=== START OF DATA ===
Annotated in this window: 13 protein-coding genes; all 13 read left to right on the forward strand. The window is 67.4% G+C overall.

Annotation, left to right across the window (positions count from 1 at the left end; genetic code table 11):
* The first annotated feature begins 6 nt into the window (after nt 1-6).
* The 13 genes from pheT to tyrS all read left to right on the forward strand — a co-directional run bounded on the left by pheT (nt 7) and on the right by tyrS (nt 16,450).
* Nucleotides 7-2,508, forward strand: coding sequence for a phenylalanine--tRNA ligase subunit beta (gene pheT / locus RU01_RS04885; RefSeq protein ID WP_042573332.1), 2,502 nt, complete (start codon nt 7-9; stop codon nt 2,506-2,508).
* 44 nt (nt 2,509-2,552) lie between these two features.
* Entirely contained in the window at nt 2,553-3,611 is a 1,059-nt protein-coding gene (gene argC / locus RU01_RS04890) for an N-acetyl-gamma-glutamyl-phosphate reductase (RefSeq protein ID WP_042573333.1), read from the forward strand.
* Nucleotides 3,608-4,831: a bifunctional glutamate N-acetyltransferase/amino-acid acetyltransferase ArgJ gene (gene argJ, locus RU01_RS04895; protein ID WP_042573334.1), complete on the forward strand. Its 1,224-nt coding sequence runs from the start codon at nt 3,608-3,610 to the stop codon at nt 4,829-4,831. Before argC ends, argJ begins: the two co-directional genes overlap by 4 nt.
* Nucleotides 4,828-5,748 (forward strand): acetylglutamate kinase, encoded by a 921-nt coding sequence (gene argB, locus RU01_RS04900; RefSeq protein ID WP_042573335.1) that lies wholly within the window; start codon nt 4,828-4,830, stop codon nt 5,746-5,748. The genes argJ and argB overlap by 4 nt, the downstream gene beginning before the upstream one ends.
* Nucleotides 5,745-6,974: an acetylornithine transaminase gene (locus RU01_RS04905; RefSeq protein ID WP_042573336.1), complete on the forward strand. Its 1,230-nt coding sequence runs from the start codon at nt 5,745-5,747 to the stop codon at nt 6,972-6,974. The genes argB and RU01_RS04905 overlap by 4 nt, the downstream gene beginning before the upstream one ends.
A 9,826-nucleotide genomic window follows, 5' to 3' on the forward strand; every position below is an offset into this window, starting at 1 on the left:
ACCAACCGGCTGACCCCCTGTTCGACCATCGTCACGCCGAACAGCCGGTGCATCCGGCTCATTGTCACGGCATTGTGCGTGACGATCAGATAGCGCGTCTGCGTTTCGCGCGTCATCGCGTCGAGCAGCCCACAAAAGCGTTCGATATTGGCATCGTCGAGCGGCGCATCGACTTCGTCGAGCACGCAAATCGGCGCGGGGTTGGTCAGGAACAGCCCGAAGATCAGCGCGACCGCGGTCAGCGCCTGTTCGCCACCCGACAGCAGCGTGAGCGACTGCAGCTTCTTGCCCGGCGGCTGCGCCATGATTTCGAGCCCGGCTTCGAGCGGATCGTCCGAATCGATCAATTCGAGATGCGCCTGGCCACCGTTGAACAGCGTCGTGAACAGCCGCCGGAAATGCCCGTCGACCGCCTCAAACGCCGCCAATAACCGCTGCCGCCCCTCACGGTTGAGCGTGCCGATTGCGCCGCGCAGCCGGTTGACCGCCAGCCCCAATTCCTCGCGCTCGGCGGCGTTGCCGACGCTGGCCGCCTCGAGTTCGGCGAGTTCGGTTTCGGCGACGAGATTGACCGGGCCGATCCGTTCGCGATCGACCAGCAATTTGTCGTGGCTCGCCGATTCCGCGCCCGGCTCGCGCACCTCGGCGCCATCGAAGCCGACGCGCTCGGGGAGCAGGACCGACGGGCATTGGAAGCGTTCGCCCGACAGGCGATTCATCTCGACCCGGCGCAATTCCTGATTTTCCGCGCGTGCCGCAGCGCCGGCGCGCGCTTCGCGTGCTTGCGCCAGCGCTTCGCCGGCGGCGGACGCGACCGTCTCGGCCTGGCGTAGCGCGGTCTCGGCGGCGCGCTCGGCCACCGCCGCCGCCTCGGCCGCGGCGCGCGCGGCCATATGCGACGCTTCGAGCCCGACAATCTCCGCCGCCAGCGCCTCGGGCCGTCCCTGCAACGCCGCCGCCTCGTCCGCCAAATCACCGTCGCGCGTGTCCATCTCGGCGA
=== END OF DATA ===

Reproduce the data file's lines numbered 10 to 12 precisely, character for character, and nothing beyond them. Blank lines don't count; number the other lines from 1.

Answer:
* Nucleotides 5,745-6,974: an acetylornithine transaminase gene (locus RU01_RS04905; RefSeq protein ID WP_042573336.1), complete on the forward strand. Its 1,230-nt coding sequence runs from the start codon at nt 5,745-5,747 to the stop codon at nt 6,972-6,974. The genes argB and RU01_RS04905 overlap by 4 nt, the downstream gene beginning before the upstream one ends.
A 9,826-nucleotide genomic window follows, 5' to 3' on the forward strand; every position below is an offset into this window, starting at 1 on the left:
ACCAACCGGCTGACCCCCTGTTCGACCATCGTCACGCCGAACAGCCGGTGCATCCGGCTCATTGTCACGGCATTGTGCGTGACGATCAGATAGCGCGTCTGCGTTTCGCGCGTCATCGCGTCGAGCAGCCCACAAAAGCGTTCGATATTGGCATCGTCGAGCGGCGCATCGACTTCGTCGAGCACGCAAATCGGCGCGGGGTTGGTCAGGAACAGCCCGAAGATCAGCGCGACCGCGGTCAGCGCCTGTTCGCCACCCGACAGCAGCGTGAGCGACTGCAGCTTCTTGCCCGGCGGCTGCGCCATGATTTCGAGCCCGGCTTCGAGCGGATCGTCCGAATCGATCAATTCGAGATGCGCCTGGCCACCGTTGAACAGCGTCGTGAACAGCCGCCGGAAATGCCCGTCGACCGCCTCAAACGCCGCCAATAACCGCTGCCGCCCCTCACGGTTGAGCGTGCCGATTGCGCCGCGCAGCCGGTTGACCGCCAGCCCCAATTCCTCGCGCTCGGCGGCGTTGCCGACGCTGGCCGCCTCGAGTTCGGCGAGTTCGGTTTCGGCGACGAGATTGACCGGGCCGATCCGTTCGCGATCGACCAGCAATTTGTCGTGGCTCGCCGATTCCGCGCCCGGCTCGCGCACCTCGGCGCCATCGAAGCCGACGCGCTCGGGGAGCAGGACCGACGGGCATTGGAAGCGTTCGCCCGACAGGCGATTCATCTCGACCCGGCGCAATTCCTGATTTTCCGCGCGTGCCGCAGCGCCGGCGCGCGCTTCGCGTGCTTGCGCCAGCGCTTCGCCGGCGGCGGACGCGACCGTCTCGGCCTGGCGTAGCGCGGTCTCGGCGGCGCGCTCGGCCACCGCCGCCGCCTCGGCCGCGGCGCGCGCGGCCATATGCGACGCTTCGAGCCCGACAATCTCCGCCGCCAGCGCCTCGGGCCGTCCCTGCAACGCCGCCGCCTCGTCCGCCAAATCACCGTCGCGCGTGTCCATCTCGGCGA